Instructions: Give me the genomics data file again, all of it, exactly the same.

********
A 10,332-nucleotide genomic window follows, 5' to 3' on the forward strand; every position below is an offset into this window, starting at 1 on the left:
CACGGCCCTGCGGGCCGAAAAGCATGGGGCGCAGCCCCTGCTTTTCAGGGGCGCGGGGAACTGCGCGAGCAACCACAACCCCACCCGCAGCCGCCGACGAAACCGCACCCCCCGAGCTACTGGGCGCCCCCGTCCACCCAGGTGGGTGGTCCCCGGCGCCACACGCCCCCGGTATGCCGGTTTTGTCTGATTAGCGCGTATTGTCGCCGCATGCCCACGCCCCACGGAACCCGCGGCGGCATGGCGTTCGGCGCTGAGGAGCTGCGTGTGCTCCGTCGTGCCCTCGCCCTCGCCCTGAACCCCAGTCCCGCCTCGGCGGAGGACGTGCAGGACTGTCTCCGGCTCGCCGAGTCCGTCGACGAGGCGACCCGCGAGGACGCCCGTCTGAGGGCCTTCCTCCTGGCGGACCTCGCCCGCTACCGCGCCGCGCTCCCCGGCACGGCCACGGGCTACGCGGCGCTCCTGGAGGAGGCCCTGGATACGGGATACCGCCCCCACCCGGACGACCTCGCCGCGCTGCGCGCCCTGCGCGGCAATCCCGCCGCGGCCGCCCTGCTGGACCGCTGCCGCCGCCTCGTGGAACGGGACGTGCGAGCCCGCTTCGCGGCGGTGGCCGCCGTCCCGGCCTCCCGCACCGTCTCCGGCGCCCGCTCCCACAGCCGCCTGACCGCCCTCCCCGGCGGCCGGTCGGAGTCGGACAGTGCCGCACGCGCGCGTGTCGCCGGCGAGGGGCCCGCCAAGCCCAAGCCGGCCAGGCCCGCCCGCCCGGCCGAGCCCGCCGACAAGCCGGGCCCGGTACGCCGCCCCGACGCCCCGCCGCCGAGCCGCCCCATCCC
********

A 10,332-nucleotide genomic window follows, 5' to 3' on the forward strand; every position below is an offset into this window, starting at 1 on the left:
CACGGCCCTGCGGGCCGAAAAGCATGGGGCGCAGCCCCTGCTTTTCAGGGGCGCGGGGAACTGCGCGAGCAACCACAACCCCACCCGCAGCCGCCGACGAAACCGCACCCCCCGAGCTACTGGGCGCCCCCGTCCACCCAGGTGGGTGGTCCCCGGCGCCACACGCCCCCGGTATGCCGGTTTTGTCTGATTAGCGCGTATTGTCGCCGCATGCCCACGCCCCACGGAACCCGCGGCGGCATGGCGTTCGGCGCTGAGGAGCTGCGTGTGCTCCGTCGTGCCCTCGCCCTCGCCCTGAACCCCAGTCCCGCCTCGGCGGAGGACGTGCAGGACTGTCTCCGGCTCGCCGAGTCCGTCGACGAGGCGACCCGCGAGGACGCCCGTCTGAGGGCCTTCCTCCTGGCGGACCTCGCCCGCTACCGCGCCGCGCTCCCCGGCACGGCCACGGGCTACGCGGCGCTCCTGGAGGAGGCCCTGGATACGGGATACCGCCCCCACCCGGACGACCTCGCCGCGCTGCGCGCCCTGCGCGGCAATCCCGCCGCGGCCGCCCTGCTGGACCGCTGCCGCCGCCTCGTGGAACGGGACGTGCGAGCCCGCTTCGCGGCGGTGGCCGCCGTCCCGGCCTCCCGCACCGTCTCCGGCGCCCGCTCCCACAGCCGCCTGACCGCCCTCCCCGGCGGCCGGTCGGAGTCGGACAGTGCCGCACGCGCGCGTGTCGCCGGCGAGGGGCCCGCCAAGCCCAAGCCGGCCAGGCCCGCCCGCCCGGCCGAGCCCGCCGACAAGCCGGGCCCGGTACGCCGCCCCGACGCCCCGCCGCCGAGCCGCCCCATCCC